Germann Road Fire: One Year Later

Updated: 05/13/2014 11:16 PM
Created: 05/13/2014 11:57 AM
By: Maarja Anderson

Deep in the woods on a dead-end road, lives June Thielen, a spitfire of a woman who drives a Hemi, a tractor, and a Harley.

But last year, everything she owned and her life were in jeopardy when one of Wisconsin's largest wildfires in 33 years swept across parts of Douglas and Bayfield counties.

"It's like what do you say to a guy that saved your life? Thank you? Thank you from the bottom of my heart. That just didn't seem enough,"she said.

June now calls DNR Conservation Warden Lance Burns her angel. He got June out of her house on May 14, as flames made their way towards her home.

"I never saw Lance, I never saw him afterwards. I felt so bad, I would cry and cry and cry because I wanted to find the angel that saved my life," explained June.

She had been sleeping that afternoon when she heard a loud knock on her door.

"I remember talking with a couple of the other deputies and I said I know that there's a permanent residence down that long driveway and I'm going to head back there,"said Burns.

June said it was so hot and smoky, she never even realized it was Lance who saved her life. They've known each other for 15 years.

For saving June's life, Governor Scott Walker honored Lance with the Life Saving award. 

June's house was untouched, but her garage burned to the ground. Inside was her tractor, lawn mower, and family heirlooms. June has since rebuilt her garage.

The Germann Road Fire destroyed over 100 buildings, 23 were primary residences. The DNR said the blaze started from a logging crew harvesting timber and eventually burned 7,442 acres.

According to Douglas County 22 building permits have been issued since the May 2013 fire. Six of those permits are for a house or cabin.

Tom and Carol Plant are one of the families rebuilding their cabin. They finished last November.

"From a 50-year-old cabin to a new one, you know, we have to be happy," said Tom.

They're thrilled with their newer, bigger, and better cabin, but losing all their memories was heartbreaking. Tom had visited that cabin since 1948. Although they live in southern Wisconsin, they spend their summers on Sand Lake.

They didn't find out they'd lost their home away from home until the day after the fire.

"So your first reaction is that, 'okay, hurry up, hurry up, we're going to get up there. There's going to be something to pull out, something to save,' and you get up here and there's nothing to save, nothing at all," said Carol.

All that was left of their cabin was a chimney.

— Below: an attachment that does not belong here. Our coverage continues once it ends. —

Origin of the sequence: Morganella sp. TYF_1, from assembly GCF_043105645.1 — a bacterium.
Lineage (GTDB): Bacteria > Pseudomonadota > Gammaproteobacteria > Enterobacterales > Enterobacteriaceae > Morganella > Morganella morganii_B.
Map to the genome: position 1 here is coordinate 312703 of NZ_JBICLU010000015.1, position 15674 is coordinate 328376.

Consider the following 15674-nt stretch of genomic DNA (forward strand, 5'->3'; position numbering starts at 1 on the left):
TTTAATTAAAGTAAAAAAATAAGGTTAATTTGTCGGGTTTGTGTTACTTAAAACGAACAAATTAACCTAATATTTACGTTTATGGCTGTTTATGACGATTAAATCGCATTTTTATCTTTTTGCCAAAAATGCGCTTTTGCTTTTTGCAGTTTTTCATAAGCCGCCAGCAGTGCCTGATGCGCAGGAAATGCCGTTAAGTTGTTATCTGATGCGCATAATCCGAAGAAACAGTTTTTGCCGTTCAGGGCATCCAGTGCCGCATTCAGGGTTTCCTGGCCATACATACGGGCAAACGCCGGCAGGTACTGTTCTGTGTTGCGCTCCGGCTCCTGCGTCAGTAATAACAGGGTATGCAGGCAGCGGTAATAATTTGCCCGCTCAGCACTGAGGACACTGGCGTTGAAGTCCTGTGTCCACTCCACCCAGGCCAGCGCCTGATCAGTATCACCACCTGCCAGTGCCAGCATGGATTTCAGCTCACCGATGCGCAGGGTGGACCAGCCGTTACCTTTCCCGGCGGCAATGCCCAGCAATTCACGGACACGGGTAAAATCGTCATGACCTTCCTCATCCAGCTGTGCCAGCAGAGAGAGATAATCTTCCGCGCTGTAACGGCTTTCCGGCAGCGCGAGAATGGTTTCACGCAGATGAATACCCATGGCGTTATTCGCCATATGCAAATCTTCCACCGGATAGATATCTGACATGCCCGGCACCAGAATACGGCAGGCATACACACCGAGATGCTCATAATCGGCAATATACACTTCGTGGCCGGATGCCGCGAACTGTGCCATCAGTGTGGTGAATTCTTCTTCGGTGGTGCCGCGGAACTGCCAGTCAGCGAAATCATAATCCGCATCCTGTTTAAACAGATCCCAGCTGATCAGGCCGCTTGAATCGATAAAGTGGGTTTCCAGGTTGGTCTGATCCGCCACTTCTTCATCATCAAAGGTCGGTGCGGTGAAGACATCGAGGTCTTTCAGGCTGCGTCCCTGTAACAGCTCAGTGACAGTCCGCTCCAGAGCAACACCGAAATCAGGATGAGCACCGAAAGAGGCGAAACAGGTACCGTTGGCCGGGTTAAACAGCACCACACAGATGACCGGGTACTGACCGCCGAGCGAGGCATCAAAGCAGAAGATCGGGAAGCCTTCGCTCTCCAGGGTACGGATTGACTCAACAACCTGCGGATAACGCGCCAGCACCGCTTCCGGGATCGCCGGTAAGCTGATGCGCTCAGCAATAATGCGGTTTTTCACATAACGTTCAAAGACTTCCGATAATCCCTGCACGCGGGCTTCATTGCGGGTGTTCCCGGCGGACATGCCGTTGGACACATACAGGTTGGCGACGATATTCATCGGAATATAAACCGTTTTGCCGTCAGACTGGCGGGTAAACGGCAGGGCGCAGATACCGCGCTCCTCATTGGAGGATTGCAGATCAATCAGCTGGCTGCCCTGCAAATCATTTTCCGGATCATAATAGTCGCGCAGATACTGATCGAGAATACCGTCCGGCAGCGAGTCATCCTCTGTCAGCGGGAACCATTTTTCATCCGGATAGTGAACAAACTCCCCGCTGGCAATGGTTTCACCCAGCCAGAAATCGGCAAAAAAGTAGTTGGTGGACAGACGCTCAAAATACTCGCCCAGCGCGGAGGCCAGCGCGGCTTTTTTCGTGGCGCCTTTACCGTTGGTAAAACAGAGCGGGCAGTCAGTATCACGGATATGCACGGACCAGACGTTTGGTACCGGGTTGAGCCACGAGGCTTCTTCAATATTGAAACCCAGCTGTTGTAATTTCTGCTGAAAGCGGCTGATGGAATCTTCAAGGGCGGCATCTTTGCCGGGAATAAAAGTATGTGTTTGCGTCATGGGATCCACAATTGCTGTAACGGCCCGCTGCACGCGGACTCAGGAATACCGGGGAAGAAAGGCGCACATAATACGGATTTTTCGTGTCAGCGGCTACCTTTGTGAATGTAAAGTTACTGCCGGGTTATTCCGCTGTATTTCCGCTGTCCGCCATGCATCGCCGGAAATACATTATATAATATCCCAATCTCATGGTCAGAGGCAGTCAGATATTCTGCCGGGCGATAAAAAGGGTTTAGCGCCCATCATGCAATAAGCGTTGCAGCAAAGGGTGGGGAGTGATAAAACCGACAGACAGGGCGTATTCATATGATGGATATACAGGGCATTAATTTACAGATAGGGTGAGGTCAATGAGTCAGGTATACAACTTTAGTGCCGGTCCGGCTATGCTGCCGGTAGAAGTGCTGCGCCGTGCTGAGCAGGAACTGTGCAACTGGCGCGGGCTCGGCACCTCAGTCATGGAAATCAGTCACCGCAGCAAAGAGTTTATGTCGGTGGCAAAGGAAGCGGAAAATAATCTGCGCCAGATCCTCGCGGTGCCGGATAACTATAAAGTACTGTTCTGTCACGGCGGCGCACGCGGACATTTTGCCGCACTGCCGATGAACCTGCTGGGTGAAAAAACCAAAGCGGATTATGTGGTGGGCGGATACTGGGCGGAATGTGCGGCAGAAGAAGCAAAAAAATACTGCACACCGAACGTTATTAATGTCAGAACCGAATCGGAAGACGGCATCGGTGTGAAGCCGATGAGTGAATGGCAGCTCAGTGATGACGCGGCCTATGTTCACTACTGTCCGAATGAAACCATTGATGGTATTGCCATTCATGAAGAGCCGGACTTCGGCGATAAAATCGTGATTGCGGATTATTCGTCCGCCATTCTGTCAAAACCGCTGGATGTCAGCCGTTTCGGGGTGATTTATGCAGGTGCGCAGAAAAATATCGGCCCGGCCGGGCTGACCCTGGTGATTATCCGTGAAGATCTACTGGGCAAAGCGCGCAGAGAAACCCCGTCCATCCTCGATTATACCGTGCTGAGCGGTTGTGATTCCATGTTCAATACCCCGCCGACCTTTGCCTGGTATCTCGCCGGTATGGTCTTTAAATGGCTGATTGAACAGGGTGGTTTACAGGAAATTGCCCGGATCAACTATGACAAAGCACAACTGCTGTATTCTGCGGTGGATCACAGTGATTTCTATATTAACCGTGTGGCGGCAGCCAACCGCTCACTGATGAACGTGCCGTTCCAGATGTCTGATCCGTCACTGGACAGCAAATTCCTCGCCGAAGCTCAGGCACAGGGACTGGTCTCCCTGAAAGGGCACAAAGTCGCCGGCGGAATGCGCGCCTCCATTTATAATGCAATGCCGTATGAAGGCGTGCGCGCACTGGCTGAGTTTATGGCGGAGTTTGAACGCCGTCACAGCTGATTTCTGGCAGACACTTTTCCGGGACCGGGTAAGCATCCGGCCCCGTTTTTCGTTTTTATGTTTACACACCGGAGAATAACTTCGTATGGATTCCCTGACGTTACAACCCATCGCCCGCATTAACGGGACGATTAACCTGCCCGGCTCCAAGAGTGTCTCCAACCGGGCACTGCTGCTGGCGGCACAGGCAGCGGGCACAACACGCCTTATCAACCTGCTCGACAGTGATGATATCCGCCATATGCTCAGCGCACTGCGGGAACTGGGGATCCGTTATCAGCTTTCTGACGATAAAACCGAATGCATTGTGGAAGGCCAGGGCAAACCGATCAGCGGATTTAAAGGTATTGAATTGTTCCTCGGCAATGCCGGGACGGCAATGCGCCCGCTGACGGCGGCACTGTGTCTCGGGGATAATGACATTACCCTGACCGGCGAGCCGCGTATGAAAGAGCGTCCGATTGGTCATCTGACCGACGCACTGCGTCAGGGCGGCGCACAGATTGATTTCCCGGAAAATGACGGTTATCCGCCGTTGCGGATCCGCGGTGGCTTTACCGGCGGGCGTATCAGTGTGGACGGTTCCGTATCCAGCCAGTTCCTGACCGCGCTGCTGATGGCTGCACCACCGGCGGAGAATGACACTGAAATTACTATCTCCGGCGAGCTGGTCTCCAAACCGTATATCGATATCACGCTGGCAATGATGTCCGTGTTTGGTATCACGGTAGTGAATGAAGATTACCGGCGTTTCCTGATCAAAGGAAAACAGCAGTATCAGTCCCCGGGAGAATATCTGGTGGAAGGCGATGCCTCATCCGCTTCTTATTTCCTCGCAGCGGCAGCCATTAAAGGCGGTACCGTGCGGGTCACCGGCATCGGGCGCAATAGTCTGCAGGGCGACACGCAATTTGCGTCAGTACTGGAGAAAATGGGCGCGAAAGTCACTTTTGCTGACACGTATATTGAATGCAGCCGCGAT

It's taken some time and support from friends and family, but they say they've been able to move on.

"When we think of all the photo albums, all the logs we kept for deer hunting and fishing, that part hurts a little, but we are passed that," said Tom.

Sand Lake and Ellison Lake, just south of Sand, were not in the direct path of the fire until the wind shifted and the flames hopped over Highway 27. Some have chosen not to rebuild, but today there are signs of new beginnings all around.

One home owned by Deanna Glinski on Ellison Lake is just about finished. Like many of the homes lost, the chimney was all that remained.

Although homes were lost, 350 structures were saved with help from the Wisconsin DNR, 40-plus fire departments and more than 30 other agencies .

The fire started just before 3:00 p.m. on May 14. It was a wind-driven fire burning a swath seven miles long and four miles wide. By 9:00 p.m. the next day, crews had the fire fully contained.

The DNR headed up operations at the Gordon fire hall. Gordon fire chief Mike Chmielecki helped coordinate all the different fire departments out in the field.

"[It was] pretty hectic, pretty busy. There were quite a few different departments that helped out on the fire," said the chief.

Although safe from the Germann Road Fire, it was not entirely immune to fire itself. In September the Gordon fire hall burned down, leaving only a flag pole and a siren behind.

But Chmielecki said they they will be breaking ground this week. The community has rallied together and they are expected to have a new fire hall completed this September.

Like those rebuilding and starting over, DNR Forestry Supervisor Jay Gallagher said the forest itself is also recovering.

"The fire, even though we don't want that kind of thing to go on with people living here and that, in this barrens landscape, fire is a very much part of that landscape," explained Gallagher.

Some of the charred trees on timber land have been logged off, but for those that remain, it offers new habitat for animals.

On her 60 acres on her dead-end road, June has removed her burned trees, but not to remove the fire from her memory.

"When you go through a traumatic experience you don't want to dismiss it from your mind," she said.

Where the huge oak trees once stood, she's creating a garden. With her tractor, she built it all by herself and soon, she will add some sculptures made from one of the few things that survived the flames: two-man saws.

One year ago, her yard was blackened and destroyed, but now something new, a fire memorial, to help her heal.

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